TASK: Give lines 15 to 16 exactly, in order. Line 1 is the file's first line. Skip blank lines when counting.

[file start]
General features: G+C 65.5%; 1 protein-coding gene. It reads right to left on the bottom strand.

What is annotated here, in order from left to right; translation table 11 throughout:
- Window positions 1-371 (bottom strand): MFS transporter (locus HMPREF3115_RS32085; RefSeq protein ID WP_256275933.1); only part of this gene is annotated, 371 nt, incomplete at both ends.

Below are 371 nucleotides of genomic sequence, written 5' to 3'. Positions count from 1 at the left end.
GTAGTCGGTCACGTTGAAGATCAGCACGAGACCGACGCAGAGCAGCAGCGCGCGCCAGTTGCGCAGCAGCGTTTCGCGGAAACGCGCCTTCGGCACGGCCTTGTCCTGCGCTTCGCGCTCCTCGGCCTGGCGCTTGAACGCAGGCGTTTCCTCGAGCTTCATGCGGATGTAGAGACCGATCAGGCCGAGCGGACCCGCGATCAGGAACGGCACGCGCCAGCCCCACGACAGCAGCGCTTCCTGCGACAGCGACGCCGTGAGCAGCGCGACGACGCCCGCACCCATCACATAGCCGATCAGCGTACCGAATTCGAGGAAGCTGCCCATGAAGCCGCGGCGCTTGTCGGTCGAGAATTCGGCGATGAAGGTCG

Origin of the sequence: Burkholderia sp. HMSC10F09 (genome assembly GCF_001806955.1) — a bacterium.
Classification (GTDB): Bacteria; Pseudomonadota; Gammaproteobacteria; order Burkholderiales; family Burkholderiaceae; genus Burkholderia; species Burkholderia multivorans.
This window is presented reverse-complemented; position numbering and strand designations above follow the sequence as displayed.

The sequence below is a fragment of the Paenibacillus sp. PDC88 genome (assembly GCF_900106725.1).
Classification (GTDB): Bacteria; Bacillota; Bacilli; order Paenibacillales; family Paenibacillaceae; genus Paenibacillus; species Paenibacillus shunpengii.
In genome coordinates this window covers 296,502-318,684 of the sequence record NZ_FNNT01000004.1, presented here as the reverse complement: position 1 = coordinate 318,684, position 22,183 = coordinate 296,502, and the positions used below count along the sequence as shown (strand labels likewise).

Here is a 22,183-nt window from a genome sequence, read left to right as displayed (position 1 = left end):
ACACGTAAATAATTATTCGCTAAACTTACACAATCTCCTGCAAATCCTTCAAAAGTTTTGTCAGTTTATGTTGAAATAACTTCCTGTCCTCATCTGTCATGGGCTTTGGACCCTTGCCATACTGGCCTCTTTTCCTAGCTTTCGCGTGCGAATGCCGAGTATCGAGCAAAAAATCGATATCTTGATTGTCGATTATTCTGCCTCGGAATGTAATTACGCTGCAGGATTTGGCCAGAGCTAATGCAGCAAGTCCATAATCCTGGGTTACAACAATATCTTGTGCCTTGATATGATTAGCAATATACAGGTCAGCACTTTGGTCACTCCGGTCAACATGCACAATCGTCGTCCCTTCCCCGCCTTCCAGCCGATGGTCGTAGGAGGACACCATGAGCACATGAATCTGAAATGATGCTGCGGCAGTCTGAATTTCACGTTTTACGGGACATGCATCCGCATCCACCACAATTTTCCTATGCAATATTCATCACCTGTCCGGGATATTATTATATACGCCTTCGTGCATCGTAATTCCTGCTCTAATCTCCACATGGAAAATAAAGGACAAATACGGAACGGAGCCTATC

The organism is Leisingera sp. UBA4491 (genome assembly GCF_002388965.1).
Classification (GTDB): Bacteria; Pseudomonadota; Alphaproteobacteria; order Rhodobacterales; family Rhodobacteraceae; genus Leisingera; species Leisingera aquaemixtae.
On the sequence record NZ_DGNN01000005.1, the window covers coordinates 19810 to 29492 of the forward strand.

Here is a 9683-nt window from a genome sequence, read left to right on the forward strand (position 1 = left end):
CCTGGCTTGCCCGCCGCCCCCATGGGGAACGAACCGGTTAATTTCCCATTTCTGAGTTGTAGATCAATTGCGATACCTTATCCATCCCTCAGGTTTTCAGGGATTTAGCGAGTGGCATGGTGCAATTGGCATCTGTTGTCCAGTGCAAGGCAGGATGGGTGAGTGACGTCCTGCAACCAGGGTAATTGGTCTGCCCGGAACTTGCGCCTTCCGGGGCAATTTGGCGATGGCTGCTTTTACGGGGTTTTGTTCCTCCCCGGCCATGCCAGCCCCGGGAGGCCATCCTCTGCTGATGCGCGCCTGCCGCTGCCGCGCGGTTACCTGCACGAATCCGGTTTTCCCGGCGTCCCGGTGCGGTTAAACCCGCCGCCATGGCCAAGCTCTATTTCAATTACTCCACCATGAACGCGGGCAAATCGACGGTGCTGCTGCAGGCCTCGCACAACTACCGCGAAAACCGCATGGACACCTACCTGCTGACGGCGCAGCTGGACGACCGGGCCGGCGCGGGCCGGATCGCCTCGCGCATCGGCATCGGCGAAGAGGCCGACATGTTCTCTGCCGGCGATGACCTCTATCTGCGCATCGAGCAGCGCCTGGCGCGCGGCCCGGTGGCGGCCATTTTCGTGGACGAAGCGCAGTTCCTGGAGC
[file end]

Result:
Classification (GTDB): Bacteria; Pseudomonadota; Alphaproteobacteria; order Rhodobacterales; family Rhodobacteraceae; genus Leisingera; species Leisingera aquaemixtae.
On the sequence record NZ_DGNN01000005.1, the window covers coordinates 19810 to 29492 of the forward strand.